OJAppS  Vol.10 No.7 , July 2020
Verification of Tire Hydroplaning Phenomenon Using Coupled FSI Simulation by CFD and FEM
Abstract: Hydroplaning phenomenon is one of the major factors that must be considered to ensure safe driving on wet road surfaces. In this paper, the approach to numerical simulation of the physical hydroplaning characteristics using patterned tire is described. A detailed 3-D patterned tire model is constructed by in-house modeling program and the water flow is considered as incompressible. The complex tire material compositions are effectively modeled using composites, and rubber properties generalize the Mooney-Rivlin model. The finite element method (FEM) and the advanced finite volume method (FVM) are used for structural and for fluid-tire interaction analysis, respectively. Performance prediction of hydroplaning via coupling of computational fluid dynamics (CFD) and FEM has delivered a detailed insight into the local mechanisms and root causes of hydroplaning. Numerical examples were verified by comparing the experimental test results and it is confirmed to indicate similar correlation tendency and high reliability. The effect of driving velocity, pattern groove size, and pattern direction on hydroplaning phenomenon of tire is discussed and logical results were obtained.

1. Introduction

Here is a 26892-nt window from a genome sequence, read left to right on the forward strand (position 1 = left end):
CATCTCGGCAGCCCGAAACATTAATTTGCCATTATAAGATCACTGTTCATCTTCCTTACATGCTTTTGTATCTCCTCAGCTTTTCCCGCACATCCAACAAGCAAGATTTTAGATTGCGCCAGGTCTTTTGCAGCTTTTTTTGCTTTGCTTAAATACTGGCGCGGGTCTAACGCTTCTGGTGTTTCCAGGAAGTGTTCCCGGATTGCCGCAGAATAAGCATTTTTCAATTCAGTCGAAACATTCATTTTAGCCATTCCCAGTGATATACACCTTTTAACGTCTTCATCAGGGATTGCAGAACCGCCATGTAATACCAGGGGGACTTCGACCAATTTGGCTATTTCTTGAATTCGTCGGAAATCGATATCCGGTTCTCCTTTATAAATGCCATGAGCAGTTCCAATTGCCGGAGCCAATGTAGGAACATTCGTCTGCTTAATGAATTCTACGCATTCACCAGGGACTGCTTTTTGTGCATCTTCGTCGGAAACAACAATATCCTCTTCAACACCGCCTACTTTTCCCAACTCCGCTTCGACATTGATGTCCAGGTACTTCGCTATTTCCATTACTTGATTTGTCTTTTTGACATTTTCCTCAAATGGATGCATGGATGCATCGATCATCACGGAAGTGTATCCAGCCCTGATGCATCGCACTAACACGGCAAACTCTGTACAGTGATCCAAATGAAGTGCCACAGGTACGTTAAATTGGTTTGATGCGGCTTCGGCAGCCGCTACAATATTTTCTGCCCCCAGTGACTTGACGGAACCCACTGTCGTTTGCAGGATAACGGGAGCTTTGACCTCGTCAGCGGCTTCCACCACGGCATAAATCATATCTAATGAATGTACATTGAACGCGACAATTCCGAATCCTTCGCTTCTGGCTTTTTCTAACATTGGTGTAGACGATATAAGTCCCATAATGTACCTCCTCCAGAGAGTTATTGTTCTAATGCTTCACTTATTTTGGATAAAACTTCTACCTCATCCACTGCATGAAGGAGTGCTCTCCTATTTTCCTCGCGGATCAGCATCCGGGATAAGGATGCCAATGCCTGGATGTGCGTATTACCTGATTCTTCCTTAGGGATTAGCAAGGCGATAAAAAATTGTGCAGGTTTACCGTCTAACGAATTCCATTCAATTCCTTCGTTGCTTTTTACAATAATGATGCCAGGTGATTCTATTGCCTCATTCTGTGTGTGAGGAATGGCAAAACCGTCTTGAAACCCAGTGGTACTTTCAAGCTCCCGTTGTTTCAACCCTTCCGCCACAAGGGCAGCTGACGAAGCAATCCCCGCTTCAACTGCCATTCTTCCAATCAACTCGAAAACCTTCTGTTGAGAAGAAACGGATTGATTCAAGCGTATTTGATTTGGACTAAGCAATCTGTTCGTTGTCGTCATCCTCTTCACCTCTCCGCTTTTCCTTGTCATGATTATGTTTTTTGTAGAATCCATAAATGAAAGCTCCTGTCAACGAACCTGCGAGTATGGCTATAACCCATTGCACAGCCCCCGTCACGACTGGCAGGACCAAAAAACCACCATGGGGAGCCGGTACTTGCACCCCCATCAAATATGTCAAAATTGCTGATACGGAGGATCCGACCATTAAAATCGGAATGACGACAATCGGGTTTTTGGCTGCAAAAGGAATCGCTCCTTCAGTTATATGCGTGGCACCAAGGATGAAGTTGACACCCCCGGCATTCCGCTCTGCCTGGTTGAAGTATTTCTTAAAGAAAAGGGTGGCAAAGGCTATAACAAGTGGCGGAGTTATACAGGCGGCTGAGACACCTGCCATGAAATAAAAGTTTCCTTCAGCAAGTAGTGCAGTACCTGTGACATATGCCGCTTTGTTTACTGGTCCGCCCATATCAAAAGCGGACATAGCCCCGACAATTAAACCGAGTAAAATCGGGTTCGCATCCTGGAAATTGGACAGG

Tire is the only part of the vehicle that contacts with the road surface and force-transmitting of steering. When a vehicle is driving on wet road surface at high speed, the water flow through the tire tread grooves generates the hydrodynamic pressure and loses the contact pressure. The occurrence of this hydrodynamic lift force deteriorates not only the tire traction efficiency but also the driving and the braking performance become worse [1] [2] [3] [4]. In particular, tire driving performances on wet road surface are considerably important to tire manufacturing companies because the labeling regulation classifies wet grip as a major issue. The effects of many factors on hydroplaning were investigated in experimental works, such as road texture, inflation pressure, tire velocity, tread pattern, load, water depth and so on [5] [6] [7] [8]. Studies of tire performance on wet road surface have been actively conducted until now, but are still time- consuming and extensive. So many engineers and researchers have studied the hydroplaning phenomena. Aksenov et al. [9] built a three-dimensional simulation model of the interaction between tire and water flow using CFD method. Tire surface deformation was ignored in their model; however, the computational domain remained fixed in time. The influence of hydrodynamic pressure on smooth and grooved tires with deformation was considered and the results were compared with that of the un-deformed tires. The results showed that tire deformation has a big effect on hydrodynamic pressure at higher tire speed. Seta et al. [10] adopted the finite difference method (FDM) and FEM to simulate hydroplaning on thick water-films, under different parameters such as water-flow, speed dependence, and tread pattern effects. Although the viscosity of water was ignored in this simulation, these parameters could be predicted qualitatively. They found that a sloped block tip can effectively improve tire hydroplaning performance. Okano and Koich [11] were used to solve the coupled problems between tire deformation and fluid flow. Tire deformation is solved using FEM and fluid behavior is solved using FVM. Cho et al. [12] compared hydroplaning speed between different patterned tires, and they found that hydroplaning performance largely depends on the structure parameters of the tread pattern. A stable and reliable numerical procedure to simulate and investigate the tire hydroplaning phenomenon has been presented by generally coupling the finite volume method and the explicit FEM. Fwa et al. [13] established a numerical simulation model using CFD techniques implemented in Fluent to study the effects of vertical and horizontal circumferential groove dimension on hydroplaning. They found that larger groove width and depth and smaller groove spacing can help improve hydroplaning performance. Guo et al. [14] implemented CFD and FEM techniques to solve the hydroplaning effect. The results show that when the standing water depth is far less than the tire tread groove depth (5 - 8 mm), the tire tread grooves can completely drain water. But standing water depth closes to (or large than) tire tread depth, the tire tread grooves cannot drain off hydrops in the tire grooves completely and the action coverage of the high pressure induced by hydrodynamic pressure will occur in the front of the tire. It was suggested that a car should travel at mid or low speed (65 to 85 km/h) on wet roads.